Seven years after his death, the baseball labor leader who reshaped the landscape of modern sports has been summoned to take his place among Cooperstown’s immortals.

Marvin Miller, the head of the Major League Baseball Players Association from 1966 to 1982, was elected to the Baseball Hall of Fame on Sunday, along with former catcher Ted Simmons.

Under Miller’s guidance, the MLBPA went from a poorly organized group mostly concerned about players’ pensions to one of the nation’s strongest unions. More significantly for the broader sports world, Miller oversaw the birth of free agency as he helped overturn baseball’s notorious reserve clause, and he brought team owners to the table to hammer out professional sports’ first collective bargaining agreement.

Miller also helped establish independent arbitration for players’ salaries, and he led the MLBPA through work stoppages in 1972, 1973, 1976, 1980 and 1981. Miller died in 2012 at 95, and his Hall of Fame candidacy had repeatedly fallen short before Sunday.

This time, though, the 16-member modern era committee saw things differently. (The Baseball Writers’ Association of America, which oversees the process by which most inductees are invited to Cooperstown, votes only on former players.) Miller got the 12 votes needed to meet the 75 percent threshold (per the Athletic), while Simmons received 13 votes.

“Players are pleased that Marvin will now take his rightful and long overdue place in the Hall of Fame in recognition of the monumental and positive impact he had on our game and our industry," the MLBPA’s executive director, Tony Clark, said in a statement.

Apart from Miller, former players comprised the nine other candidates under consideration by the modern era committee, which focused on those whose greatest impact came between 1970 and 1987. According to the Athletic, others receiving votes included Dwight Evans (eight), Dave Parker (seven), Steve Garvey (six) and Lou Whitaker (five); results were not immediately disclosed for Tommy John, Don Mattingly, Thurman Munson and Dale Murphy.

Despite a 21-year career that included eight all-star nods, Simmons fell off the BBWAA ballot after garnering just 3.7 percent of the vote in 1994. That may be partly attributable to the fact that he was overshadowed by contemporaries such as Johnny Bench, Gary Carter and Carlton Fisk, who are considered among the greatest catchers of all time, but Simmons posted the ninth-highest wins above replacement for anyone at his position (per Yahoo Sports).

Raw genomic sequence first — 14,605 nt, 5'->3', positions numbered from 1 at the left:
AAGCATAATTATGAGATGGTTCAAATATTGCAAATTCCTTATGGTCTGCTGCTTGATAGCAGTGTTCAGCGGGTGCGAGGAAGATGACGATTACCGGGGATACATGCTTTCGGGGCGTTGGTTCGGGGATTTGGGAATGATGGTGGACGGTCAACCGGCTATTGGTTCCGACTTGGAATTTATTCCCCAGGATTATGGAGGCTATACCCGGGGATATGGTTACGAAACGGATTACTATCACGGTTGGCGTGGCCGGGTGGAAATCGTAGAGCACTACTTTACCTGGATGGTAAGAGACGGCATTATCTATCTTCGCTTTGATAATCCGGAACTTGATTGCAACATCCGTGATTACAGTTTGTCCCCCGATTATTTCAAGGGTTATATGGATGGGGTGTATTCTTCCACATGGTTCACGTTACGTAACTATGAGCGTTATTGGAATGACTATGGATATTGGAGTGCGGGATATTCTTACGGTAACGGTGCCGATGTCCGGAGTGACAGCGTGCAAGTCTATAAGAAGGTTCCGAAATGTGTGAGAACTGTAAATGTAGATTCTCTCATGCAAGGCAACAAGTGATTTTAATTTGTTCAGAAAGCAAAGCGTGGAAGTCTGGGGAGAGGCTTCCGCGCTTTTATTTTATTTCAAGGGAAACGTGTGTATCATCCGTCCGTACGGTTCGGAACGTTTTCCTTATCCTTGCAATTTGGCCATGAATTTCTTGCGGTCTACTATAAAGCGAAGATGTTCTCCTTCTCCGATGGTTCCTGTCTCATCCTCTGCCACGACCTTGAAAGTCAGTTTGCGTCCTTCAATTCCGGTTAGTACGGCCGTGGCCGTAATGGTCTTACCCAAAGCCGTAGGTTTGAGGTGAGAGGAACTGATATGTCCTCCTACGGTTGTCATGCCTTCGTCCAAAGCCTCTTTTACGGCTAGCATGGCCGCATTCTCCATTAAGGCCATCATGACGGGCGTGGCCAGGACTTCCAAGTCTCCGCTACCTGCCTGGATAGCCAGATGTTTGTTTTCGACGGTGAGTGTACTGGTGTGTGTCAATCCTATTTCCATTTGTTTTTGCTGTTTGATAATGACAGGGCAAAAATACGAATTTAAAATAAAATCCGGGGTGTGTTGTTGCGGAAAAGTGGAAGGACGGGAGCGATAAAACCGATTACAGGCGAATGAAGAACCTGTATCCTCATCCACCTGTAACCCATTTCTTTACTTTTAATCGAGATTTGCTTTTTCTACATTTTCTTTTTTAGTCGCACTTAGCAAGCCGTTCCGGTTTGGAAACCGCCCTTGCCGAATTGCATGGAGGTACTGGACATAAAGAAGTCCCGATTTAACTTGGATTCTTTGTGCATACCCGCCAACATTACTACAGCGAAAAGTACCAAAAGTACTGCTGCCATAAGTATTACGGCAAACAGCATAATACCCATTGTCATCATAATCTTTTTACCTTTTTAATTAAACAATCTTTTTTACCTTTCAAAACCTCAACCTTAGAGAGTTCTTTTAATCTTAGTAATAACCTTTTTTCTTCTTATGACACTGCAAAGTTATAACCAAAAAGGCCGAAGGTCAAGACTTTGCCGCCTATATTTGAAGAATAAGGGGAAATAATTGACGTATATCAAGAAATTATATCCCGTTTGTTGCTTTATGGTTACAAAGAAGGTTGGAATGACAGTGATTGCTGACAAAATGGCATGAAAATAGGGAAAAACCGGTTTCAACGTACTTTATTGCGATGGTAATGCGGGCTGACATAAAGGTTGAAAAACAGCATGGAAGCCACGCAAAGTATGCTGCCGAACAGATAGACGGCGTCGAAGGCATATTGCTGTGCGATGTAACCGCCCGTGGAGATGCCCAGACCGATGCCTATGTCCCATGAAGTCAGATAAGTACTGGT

Simmons, 70, acknowledged the help his candidacy received from the sabermetrics community.

“If it weren’t for the analytics people, my career as a potential Hall of Famer probably would have been shut down and forgotten a long time ago," he said Sunday (via MLB.com).

For his part, Miller eventually decided that he did not want enshrinement at all.

“If they vote me in after I’m gone,” he reportedly said shortly before he died (via the Athletic), “please let everyone you know it is against my wishes and tell them if I was alive I would turn it down.”

Nevertheless, the former ace labor negotiator for United Steelworkers is set to have his contributions to the game formally celebrated next year. Within two years of being hired to run the MLBPA, Miller overcame skepticism within his own ranks and opposition from owners to forge a CBA that raised baseball’s minimum wage from $6,000 to $10,000. (It will be $563,500 in 2020.)

The players’ right to independent arbitration arrived two years later, in 1970, and Miller helped establish free agency after he convinced a pair of players, the Los Angeles Dodgers’ Andy Messersmith and the Montreal Expos’ Dave McNally, to play the 1975 season without signing their contracts. That provided a legal argument to challenge the reserve clause, which for decades contractually bound players to their respective teams, and a CBA negotiated in 1976 gave all players the chance to reach free agency after six years in the majors.

“I think he’s the most important baseball figure of the last 50 years,” former MLB commissioner Fay Vincent once said of Miller. “He changed not just the sport but the business of the sport permanently, and he truly emancipated the baseball player — and in the process all professional athletes.”

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